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Seed collecting & all related information

 
Ionel Catanescu
Posts: 84
Location: Timisoara, Romania, 45N, 21E, Z6-7
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Hi everybody

I have an urge to collect plant seeds for my farm to be, especially since buying all those thousands of species will set me back eons ...
Now, if this has popped up before please direct me there.
In order to collect these seeds i need to know when (not much of a problem) and how.
You might ask "WHAT ?" ...
I mean i can see these pretty wild flowers but where on tarnation are the seeds ?
The flower got pollenized and now i want to see the seeds ... where are they ?
I have searched all of the interwebs for the following information:
- where exactly is the seed and how do you extract it;
- what kind of seed is it (orthodox or recalcitrant) and how best to store it for next season's planting;
- how to germinate it (scarification - cold treatment - light treatment - depth of sowing);

I have put up a database of plants for my zone 6-7 but plenty of stuff is missing from it.
So, if you can direct me to where i can find this info or maybe paste it here it would be peachy.
The info is harder to obtain especially for wild or less cultivated species and particularly for those with minute flowers.
 
Tyler Ludens
pollinator
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Location: Central Texas USA Latitude 30 Zone 8
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Different kinds of plants have seeds in different locations on the plant, so you have to study up a bit about the plants you want to collect in order to know where to find the seeds. Of course the seeds are going to be where the flower was, but that varies as to plant, some will have a showy flower and then a seedpod you can't find easily. Some plants disperse their seeds when ripe so if you miss the magic moment all you'll be doing is collecting empty husks. Best thing is to gather some regional wildflower guide books and study up on the kinds. If the books don't give enough information you can usually find more on the internet if you learn the Latin name from the books.

Here's a guide on how to collect wildflower seeds: http://www.sustland.umn.edu/implement/wildflower.htm

I've been collecting a lot of native seeds lately so this is an interesting thread to me!
 
Jordan Lowery
pollinator
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Location: zone 7
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Like said all plants set seed differently, some similar so that helps.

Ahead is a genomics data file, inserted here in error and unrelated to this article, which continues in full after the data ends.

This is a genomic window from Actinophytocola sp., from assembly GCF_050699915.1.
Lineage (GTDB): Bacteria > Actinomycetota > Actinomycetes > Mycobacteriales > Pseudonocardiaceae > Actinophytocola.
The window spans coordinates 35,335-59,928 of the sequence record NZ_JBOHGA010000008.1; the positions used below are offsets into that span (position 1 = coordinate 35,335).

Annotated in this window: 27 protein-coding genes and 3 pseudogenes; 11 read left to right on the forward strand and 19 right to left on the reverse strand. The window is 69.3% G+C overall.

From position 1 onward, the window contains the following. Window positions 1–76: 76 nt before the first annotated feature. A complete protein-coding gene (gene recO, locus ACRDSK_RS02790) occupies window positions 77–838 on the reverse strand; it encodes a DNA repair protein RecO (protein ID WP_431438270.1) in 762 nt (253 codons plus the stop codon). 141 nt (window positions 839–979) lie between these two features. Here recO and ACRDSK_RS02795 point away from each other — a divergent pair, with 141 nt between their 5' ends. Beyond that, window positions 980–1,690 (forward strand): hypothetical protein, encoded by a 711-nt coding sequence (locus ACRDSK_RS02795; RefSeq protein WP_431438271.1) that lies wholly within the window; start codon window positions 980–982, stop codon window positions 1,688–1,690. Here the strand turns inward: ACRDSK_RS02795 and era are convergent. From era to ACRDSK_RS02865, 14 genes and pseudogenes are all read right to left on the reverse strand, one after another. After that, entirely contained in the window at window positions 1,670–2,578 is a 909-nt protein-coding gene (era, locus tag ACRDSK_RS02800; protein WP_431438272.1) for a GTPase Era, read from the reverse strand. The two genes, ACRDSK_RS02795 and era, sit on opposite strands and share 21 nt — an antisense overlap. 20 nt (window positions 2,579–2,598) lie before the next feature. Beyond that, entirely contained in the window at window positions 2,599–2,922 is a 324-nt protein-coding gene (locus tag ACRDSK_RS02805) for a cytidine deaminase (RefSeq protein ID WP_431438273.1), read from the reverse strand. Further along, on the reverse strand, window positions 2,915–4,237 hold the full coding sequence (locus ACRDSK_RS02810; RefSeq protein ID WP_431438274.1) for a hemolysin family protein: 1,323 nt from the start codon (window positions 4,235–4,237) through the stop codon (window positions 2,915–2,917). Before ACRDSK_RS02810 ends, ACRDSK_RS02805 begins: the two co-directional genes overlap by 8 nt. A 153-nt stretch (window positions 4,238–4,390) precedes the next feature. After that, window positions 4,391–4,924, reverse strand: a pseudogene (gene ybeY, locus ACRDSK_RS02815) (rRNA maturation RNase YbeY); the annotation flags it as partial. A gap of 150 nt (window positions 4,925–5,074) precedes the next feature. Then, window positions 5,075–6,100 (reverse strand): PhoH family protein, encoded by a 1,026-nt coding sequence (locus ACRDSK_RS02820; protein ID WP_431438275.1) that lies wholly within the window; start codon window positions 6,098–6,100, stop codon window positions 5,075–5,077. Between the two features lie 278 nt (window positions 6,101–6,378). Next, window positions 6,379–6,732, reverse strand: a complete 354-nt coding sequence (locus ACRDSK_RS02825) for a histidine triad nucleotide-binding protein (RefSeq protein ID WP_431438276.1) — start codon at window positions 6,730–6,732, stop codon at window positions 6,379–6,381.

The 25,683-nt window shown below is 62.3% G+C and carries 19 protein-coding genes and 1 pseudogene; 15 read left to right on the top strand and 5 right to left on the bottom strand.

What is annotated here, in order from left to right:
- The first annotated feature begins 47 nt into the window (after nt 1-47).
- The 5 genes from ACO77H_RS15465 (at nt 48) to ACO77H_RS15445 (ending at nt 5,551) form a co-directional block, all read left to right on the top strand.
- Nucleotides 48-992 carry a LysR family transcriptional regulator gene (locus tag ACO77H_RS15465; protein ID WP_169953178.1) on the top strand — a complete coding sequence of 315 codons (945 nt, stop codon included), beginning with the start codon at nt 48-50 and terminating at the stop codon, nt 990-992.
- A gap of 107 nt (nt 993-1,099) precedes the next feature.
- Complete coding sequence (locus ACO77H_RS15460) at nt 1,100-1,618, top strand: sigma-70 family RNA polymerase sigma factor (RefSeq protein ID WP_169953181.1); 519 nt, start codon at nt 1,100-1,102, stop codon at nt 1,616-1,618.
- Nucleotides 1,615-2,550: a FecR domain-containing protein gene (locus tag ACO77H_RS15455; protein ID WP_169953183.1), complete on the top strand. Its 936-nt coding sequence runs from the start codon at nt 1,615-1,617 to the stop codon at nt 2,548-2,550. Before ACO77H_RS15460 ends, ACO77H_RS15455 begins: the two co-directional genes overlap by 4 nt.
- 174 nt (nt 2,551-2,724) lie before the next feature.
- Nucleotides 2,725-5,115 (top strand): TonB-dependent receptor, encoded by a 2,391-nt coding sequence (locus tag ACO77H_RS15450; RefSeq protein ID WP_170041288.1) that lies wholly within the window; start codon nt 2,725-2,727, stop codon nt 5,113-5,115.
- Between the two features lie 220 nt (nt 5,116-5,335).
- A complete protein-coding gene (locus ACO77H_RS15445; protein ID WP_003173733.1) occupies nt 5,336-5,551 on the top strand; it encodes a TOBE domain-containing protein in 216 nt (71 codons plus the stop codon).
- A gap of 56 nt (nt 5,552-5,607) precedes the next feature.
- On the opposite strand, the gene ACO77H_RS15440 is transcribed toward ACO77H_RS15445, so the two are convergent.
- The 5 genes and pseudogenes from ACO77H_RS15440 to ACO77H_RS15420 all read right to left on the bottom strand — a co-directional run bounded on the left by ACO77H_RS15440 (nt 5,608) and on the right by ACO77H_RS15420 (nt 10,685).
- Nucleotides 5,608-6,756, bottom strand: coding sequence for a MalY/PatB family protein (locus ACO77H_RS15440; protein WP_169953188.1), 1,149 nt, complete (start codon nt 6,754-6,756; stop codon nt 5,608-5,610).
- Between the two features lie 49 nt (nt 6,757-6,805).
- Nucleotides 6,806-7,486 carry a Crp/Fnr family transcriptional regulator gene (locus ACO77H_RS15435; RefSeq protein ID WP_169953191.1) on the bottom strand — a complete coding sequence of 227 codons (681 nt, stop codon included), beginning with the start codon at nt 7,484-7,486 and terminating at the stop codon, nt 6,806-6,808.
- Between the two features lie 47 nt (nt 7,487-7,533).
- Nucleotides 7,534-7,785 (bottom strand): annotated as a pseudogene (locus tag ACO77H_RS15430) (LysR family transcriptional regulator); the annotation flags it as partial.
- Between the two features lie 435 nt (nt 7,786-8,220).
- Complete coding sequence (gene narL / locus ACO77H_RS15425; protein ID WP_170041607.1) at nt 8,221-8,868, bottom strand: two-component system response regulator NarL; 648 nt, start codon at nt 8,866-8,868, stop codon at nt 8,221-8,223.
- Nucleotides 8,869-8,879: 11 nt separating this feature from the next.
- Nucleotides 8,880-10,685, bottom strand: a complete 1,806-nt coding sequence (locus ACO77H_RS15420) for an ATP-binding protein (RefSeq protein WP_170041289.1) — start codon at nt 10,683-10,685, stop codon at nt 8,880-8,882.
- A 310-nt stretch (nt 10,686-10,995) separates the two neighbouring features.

I find the best way is to watch the earliest flower, watch it get pollinated and then observe observe observe daily. Once you learn each plants secret you will have the skills imbedded in your head in no time.

Also keep in mind some plants are best propagated by means other than seed. So first I would do some research on the different ways of propagation, then learn the plant your dealing with and apply the best method for that specific plant.
 
Ionel Catanescu
Posts: 84
Location: Timisoara, Romania, 45N, 21E, Z6-7
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Thank you for your answers.

I try to learn as fast as i can. My wife understands my "interests" of seeing plant's innards but sometimes she says i have to stop on plants and look up the toddler ...
So i don't lack practice actually. You might make fun of me when i rub plenty of plant parts to see where they stick they're un-bourne young but it gives me ideas.
Even today i came home with 3 boxes filled with "seedheads".

But these things aside, what about the other issues (orthodoxy, light for germination, is cold going to kill the seed, etc) ?
 
Tyler Ludens
pollinator
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Those questions are beyond my technical ability. I store most seeds in the refrigerator....

Some seeds need light to germinate, some need darkness, you'll have to try to find out by studying up on each plant....
 
John Polk
steward
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Location: Currently in Lake Stevens, WA. Home in Spokane
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Bun venit Ionel.

If these are native plants you are thinking about, it should be fairly easy.
Wild flowers generally set/drop seeds at the end of the growing season.
These seeds then overwinter, and germinate in the spring.

So, if you are collecting them, and taking them home to save for next spring, you should try to imitate your local winter.
This usually means putting them in the refrigerator for a few months prior to planting.

As far as planting depth, a good general rule is to plant them 2x - 3x their size...a 10mm seed would be planted 20-30mm deep.

Scarification could be a little trickier, as some seeds do need to be passed through a bird, or other wildlife in order to help break down the hard coating. If in doubt, try soaking them in warm water overnight before planting.

If it is trees/shrubs you are trying to grow, may I suggest this site:
http://www.treeshrubseeds.com/catalog.asp

They have one of the most diverse selections of anybody in the U.S. If you click on any species, a smaller window will open, and it gives good information on whether the seed needs special treatment (scarification or 'cold' treatment. etc.). They also show minimum/maximum hardiness zones that the trees do well in. The site gives good info on thousands of varieties.

Noroc, John



 
John Polk
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Forgot to include this link to a free, downloadable booklet on seed saving:

http://www.seedalliance.org/uploads/publications/Seed_Saving_Guide.pdf

 
Ionel Catanescu
Posts: 84
Location: Timisoara, Romania, 45N, 21E, Z6-7
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Thanks guys

I'm on my way to updating my database.
 
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